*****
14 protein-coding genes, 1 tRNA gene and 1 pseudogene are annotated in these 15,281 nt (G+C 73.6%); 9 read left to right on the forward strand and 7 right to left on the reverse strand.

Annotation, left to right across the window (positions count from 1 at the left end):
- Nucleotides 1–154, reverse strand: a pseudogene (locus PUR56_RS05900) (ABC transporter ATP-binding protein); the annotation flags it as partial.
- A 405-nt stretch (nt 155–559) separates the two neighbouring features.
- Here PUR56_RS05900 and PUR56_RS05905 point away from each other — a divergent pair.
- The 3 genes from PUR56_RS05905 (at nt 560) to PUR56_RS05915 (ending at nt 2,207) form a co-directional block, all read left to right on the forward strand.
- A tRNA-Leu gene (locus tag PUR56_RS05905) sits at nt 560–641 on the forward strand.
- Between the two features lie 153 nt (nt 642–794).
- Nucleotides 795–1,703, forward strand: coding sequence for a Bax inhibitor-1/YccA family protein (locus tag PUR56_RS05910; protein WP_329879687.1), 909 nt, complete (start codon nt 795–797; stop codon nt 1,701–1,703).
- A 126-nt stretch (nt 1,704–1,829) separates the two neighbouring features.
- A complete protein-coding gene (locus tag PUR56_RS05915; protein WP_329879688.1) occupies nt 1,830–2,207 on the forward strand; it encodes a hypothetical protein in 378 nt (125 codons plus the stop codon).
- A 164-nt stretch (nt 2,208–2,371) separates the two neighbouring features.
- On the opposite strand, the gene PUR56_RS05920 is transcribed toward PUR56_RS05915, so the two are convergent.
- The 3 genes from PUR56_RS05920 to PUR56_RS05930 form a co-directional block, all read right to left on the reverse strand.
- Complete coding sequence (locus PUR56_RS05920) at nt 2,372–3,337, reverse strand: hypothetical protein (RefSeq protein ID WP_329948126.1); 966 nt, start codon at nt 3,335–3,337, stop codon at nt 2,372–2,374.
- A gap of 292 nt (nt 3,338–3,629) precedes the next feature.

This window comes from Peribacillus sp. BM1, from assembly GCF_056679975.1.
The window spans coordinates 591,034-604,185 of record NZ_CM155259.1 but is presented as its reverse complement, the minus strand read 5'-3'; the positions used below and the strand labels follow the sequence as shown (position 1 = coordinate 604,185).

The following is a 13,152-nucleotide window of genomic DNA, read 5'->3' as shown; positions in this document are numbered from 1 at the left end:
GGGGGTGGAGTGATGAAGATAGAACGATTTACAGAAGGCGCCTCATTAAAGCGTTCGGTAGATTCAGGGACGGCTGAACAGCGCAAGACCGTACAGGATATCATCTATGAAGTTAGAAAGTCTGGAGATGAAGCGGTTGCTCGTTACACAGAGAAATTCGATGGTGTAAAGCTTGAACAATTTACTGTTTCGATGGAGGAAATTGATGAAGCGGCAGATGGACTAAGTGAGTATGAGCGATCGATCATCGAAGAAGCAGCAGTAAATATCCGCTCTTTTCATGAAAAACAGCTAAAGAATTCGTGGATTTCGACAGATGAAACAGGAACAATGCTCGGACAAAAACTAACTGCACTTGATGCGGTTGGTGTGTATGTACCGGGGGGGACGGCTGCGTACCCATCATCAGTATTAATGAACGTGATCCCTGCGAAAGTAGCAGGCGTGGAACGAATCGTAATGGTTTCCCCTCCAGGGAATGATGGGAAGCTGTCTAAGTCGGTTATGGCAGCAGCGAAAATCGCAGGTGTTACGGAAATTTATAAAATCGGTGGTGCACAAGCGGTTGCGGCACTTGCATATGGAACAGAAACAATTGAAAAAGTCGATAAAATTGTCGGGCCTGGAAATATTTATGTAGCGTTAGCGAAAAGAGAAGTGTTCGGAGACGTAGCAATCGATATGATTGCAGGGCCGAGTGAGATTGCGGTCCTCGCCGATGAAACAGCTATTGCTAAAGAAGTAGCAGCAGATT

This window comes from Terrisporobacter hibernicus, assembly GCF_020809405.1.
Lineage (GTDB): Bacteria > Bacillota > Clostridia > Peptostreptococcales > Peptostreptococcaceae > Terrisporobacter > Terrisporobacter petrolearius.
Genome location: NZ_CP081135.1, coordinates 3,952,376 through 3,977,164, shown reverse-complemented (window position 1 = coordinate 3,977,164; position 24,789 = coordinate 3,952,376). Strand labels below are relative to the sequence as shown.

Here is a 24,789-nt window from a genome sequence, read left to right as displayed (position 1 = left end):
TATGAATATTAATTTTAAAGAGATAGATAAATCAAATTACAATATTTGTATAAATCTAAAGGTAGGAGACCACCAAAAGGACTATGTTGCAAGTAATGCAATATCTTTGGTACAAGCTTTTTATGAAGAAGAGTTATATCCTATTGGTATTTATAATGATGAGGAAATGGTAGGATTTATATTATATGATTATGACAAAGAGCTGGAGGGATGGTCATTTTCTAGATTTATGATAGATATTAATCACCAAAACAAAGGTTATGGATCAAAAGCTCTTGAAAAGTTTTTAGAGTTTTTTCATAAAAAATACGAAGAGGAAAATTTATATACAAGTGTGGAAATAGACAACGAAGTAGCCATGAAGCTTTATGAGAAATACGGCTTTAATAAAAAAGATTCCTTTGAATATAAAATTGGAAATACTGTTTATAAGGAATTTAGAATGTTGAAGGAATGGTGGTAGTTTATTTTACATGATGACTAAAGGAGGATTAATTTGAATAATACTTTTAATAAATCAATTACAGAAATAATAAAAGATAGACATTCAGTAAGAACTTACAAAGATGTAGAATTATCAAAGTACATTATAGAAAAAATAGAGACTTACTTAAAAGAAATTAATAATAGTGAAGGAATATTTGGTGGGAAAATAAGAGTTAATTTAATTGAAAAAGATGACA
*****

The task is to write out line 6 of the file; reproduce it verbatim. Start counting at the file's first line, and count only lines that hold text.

- The 3 genes from PUR56_RS05905 (at nt 560) to PUR56_RS05915 (ending at nt 2,207) form a co-directional block, all read left to right on the forward strand.